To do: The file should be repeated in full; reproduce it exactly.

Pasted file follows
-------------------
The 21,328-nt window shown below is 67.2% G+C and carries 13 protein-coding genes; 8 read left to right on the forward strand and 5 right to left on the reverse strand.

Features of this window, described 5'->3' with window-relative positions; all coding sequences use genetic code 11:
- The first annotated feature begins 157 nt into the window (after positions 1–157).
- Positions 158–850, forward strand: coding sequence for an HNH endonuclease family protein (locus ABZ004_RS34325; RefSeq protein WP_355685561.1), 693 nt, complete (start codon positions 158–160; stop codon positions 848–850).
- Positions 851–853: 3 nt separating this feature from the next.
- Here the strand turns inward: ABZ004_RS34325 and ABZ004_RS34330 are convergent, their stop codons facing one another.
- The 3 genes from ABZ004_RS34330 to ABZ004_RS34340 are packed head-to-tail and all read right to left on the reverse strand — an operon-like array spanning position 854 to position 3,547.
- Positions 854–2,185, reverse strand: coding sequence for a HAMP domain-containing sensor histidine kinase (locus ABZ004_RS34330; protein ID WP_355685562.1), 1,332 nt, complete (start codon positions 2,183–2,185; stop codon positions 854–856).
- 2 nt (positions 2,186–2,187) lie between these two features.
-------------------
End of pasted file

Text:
The 21,328-nt window shown below is 67.2% G+C and carries 13 protein-coding genes; 8 read left to right on the forward strand and 5 right to left on the reverse strand.

Features of this window, described 5'->3' with window-relative positions; all coding sequences use genetic code 11:
- The first annotated feature begins 157 nt into the window (after positions 1–157).
- Positions 158–850, forward strand: coding sequence for an HNH endonuclease family protein (locus ABZ004_RS34325; RefSeq protein WP_355685561.1), 693 nt, complete (start codon positions 158–160; stop codon positions 848–850).
- Positions 851–853: 3 nt separating this feature from the next.
- Here the strand turns inward: ABZ004_RS34325 and ABZ004_RS34330 are convergent, their stop codons facing one another.
- The 3 genes from ABZ004_RS34330 to ABZ004_RS34340 are packed head-to-tail and all read right to left on the reverse strand — an operon-like array spanning position 854 to position 3,547.
- Positions 854–2,185, reverse strand: coding sequence for a HAMP domain-containing sensor histidine kinase (locus ABZ004_RS34330; protein ID WP_355685562.1), 1,332 nt, complete (start codon positions 2,183–2,185; stop codon positions 854–856).
- 2 nt (positions 2,186–2,187) lie between these two features.